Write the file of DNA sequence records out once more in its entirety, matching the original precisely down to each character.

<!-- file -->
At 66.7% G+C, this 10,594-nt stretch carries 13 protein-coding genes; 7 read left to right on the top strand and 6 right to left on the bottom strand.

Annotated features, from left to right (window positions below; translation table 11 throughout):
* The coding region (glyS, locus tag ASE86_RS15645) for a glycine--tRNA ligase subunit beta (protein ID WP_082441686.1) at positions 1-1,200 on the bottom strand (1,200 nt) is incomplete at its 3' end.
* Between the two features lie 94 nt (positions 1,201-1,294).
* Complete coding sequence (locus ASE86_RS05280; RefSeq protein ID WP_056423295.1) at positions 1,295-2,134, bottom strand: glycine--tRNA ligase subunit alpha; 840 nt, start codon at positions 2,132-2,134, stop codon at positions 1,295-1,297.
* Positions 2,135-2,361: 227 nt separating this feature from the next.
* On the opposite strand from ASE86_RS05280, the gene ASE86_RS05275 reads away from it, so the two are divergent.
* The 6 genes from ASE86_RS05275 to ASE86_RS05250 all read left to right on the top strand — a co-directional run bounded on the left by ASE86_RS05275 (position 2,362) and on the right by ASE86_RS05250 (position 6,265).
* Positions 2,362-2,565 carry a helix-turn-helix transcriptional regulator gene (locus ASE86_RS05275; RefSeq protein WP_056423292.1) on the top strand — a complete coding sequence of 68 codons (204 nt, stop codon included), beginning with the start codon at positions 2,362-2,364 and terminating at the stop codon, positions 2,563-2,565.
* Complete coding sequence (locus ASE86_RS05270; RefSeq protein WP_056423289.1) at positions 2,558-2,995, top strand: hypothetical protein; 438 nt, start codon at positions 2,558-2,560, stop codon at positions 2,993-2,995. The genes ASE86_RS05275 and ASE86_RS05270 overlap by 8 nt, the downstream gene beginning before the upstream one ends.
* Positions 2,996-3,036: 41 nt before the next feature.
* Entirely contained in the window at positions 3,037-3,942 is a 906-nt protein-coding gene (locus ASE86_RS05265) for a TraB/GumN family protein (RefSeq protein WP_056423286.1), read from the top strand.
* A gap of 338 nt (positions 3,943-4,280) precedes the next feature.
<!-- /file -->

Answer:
At 66.7% G+C, this 10,594-nt stretch carries 13 protein-coding genes; 7 read left to right on the top strand and 6 right to left on the bottom strand.

Annotated features, from left to right (window positions below; translation table 11 throughout):
* The coding region (glyS, locus tag ASE86_RS15645) for a glycine--tRNA ligase subunit beta (protein ID WP_082441686.1) at positions 1-1,200 on the bottom strand (1,200 nt) is incomplete at its 3' end.
* Between the two features lie 94 nt (positions 1,201-1,294).
* Complete coding sequence (locus ASE86_RS05280; RefSeq protein ID WP_056423295.1) at positions 1,295-2,134, bottom strand: glycine--tRNA ligase subunit alpha; 840 nt, start codon at positions 2,132-2,134, stop codon at positions 1,295-1,297.
* Positions 2,135-2,361: 227 nt separating this feature from the next.
* On the opposite strand from ASE86_RS05280, the gene ASE86_RS05275 reads away from it, so the two are divergent.
* The 6 genes from ASE86_RS05275 to ASE86_RS05250 all read left to right on the top strand — a co-directional run bounded on the left by ASE86_RS05275 (position 2,362) and on the right by ASE86_RS05250 (position 6,265).
* Positions 2,362-2,565 carry a helix-turn-helix transcriptional regulator gene (locus ASE86_RS05275; RefSeq protein WP_056423292.1) on the top strand — a complete coding sequence of 68 codons (204 nt, stop codon included), beginning with the start codon at positions 2,362-2,364 and terminating at the stop codon, positions 2,563-2,565.
* Complete coding sequence (locus ASE86_RS05270; RefSeq protein WP_056423289.1) at positions 2,558-2,995, top strand: hypothetical protein; 438 nt, start codon at positions 2,558-2,560, stop codon at positions 2,993-2,995. The genes ASE86_RS05275 and ASE86_RS05270 overlap by 8 nt, the downstream gene beginning before the upstream one ends.
* Positions 2,996-3,036: 41 nt before the next feature.
* Entirely contained in the window at positions 3,037-3,942 is a 906-nt protein-coding gene (locus ASE86_RS05265) for a TraB/GumN family protein (RefSeq protein WP_056423286.1), read from the top strand.
* A gap of 338 nt (positions 3,943-4,280) precedes the next feature.